Foraging for walnuts: Pt. 1
Foraging for walnuts and field mushrooms is the extent of my gathering. Sometimes a wild rabbit grazing lawn and pasture ends up as rabbit casserole, which I reckon is tastier than the chicken version. And that is the extent of my hunting. I’m no nomad – most of my roaming takes place on our ten acres. Nomadic hunter-gatherer I am not.
You’re more than likely to catch me at home for afternoon tea; I’ll be drinking a concoction of loose leaf green tea and dried jasmine flowers, and eating a couple of selenium-rich brazil nuts. Brazil nuts being a most days’ addition to our diet. Of course we can offer you a selection of teas, as those of you who read Red Clover Tea will know. Come early summer, June will forage for the red clover flowers.
When home alone, our typical lunchtime treat is either a homemade slice or a cake. When you drop in for afternoon tea, you’ll be offered one or the other. I’ve just turned sixty-eight and there’s birthday boy’s coffee cake with walnuts pressed into the icing, and today we’ll have the last two slices of a date chew with small chunks of walnut liberally embedded in it. Foraging for walnuts pays dividends!
Our hazelnut trees produce plenty of nuts but I seldom eat them raw because I have a minor but irritating allergic reaction to them – small, itchy blebs flare up on the roof of my mouth and down the back of my throat which make it unpleasant to swallow. We buy peanuts and almonds but mainly enjoy them when used in June’s baking. Cashews, pistachios and macadamias are rare treats – perhaps cashews in a Chinese and all three at Christmas.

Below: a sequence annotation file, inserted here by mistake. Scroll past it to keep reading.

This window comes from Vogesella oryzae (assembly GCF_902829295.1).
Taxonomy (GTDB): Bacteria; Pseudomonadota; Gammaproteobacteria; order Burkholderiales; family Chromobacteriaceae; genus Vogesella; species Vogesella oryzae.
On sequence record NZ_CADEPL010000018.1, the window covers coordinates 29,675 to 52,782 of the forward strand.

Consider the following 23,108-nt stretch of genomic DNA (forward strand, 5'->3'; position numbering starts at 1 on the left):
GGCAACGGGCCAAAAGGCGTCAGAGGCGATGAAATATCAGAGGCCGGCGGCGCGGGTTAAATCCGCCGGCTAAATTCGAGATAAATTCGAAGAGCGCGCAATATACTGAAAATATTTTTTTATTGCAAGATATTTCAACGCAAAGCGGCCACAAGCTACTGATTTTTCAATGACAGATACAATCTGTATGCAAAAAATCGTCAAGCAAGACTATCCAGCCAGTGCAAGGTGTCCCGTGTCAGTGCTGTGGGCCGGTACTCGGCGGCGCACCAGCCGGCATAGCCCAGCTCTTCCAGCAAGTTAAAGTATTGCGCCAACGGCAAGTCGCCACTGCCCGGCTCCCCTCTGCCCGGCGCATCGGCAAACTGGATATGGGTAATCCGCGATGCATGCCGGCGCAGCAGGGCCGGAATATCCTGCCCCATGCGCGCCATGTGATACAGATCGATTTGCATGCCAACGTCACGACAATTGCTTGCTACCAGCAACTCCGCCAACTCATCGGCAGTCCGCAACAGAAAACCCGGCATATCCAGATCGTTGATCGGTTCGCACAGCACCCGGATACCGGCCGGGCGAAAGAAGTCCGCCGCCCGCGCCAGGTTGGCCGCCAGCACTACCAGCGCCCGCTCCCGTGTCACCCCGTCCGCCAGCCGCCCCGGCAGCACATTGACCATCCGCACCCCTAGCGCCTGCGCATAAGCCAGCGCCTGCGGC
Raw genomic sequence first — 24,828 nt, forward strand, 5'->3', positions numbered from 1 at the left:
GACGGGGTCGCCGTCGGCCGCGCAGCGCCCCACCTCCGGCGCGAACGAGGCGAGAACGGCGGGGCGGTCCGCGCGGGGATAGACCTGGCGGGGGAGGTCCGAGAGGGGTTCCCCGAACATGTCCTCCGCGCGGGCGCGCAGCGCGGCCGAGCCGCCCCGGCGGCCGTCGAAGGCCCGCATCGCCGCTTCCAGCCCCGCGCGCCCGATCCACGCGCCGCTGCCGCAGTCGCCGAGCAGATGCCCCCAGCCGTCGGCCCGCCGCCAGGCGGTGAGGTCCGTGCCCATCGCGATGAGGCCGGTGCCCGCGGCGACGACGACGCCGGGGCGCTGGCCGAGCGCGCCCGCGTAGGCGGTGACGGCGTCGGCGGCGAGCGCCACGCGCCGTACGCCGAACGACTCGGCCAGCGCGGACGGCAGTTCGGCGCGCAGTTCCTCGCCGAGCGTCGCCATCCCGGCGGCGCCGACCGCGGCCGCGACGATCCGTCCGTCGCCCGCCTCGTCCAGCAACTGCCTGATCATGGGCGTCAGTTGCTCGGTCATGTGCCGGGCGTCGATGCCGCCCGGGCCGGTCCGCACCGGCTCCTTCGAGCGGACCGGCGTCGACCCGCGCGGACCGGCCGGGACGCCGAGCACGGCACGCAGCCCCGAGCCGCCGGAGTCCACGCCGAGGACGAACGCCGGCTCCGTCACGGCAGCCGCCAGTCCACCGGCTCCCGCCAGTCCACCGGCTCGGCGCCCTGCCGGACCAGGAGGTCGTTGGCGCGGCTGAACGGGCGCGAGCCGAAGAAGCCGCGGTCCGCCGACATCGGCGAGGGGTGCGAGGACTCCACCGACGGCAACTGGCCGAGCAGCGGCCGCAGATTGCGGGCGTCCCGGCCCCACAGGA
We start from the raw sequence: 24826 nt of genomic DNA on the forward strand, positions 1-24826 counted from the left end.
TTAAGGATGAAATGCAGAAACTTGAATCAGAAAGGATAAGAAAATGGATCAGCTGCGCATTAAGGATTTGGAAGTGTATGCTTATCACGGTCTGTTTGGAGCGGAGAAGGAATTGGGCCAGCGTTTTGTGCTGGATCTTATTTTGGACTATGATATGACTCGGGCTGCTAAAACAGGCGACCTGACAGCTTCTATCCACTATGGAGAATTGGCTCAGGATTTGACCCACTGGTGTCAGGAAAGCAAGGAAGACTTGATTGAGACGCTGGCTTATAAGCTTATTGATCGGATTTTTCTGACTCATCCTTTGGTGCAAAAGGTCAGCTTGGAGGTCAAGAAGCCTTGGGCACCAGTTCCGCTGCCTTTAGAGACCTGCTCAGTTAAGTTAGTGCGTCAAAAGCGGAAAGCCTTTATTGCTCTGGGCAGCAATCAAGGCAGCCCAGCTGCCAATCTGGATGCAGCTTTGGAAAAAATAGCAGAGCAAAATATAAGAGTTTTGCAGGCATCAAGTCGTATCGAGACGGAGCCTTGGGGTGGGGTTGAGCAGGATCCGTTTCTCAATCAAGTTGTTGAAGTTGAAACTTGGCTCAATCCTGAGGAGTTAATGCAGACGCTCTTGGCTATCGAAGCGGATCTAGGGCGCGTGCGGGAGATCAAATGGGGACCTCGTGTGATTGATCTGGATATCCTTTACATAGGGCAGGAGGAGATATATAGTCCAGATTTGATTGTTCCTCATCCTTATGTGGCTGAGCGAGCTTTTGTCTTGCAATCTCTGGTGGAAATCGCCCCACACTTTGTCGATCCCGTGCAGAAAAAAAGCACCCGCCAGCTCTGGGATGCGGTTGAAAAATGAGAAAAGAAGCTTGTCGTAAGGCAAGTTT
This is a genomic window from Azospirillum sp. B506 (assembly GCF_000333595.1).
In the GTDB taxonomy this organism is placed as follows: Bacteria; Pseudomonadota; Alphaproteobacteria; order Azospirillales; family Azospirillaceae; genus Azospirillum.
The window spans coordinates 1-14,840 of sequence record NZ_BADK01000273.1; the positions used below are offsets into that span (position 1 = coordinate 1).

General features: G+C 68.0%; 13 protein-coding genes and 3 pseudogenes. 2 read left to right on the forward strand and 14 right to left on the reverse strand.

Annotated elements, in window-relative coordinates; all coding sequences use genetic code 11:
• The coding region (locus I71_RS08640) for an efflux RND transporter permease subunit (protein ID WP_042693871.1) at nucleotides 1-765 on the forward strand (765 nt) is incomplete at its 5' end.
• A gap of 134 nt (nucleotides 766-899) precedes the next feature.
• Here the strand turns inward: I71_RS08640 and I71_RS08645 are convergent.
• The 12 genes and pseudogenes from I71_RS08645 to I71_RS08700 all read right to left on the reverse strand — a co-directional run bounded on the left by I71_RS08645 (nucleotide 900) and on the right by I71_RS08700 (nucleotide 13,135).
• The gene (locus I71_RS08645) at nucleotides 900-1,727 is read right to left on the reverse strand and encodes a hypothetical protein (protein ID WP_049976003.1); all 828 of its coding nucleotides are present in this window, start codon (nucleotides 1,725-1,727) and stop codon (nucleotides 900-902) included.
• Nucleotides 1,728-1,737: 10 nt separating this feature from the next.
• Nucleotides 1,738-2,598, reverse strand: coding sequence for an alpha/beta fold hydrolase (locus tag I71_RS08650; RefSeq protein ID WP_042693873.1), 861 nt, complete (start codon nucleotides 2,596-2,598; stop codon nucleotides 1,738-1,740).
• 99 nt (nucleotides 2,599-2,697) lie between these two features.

The walnuts come from two trees growing side by side in a Department of Conservation area a half hour drive from our house. Hardly foraging really. We didn’t even have to do much of a search for the nuts this season – most of them were high and dry on top of the trees’ autumn leaf fall.
Foraging or not, on several occasions three generations of our family have gone together to harvest nuts from those two trees. And June and I regard our annual trek and gathering of the walnuts as something of a tradition, stretching back over more than two decades.
That’s all on modern-day homesteading at Little Owl Gully till next Monday’s Foraging for Walnuts: Pt. 2. Thanks for your company. Bye for now.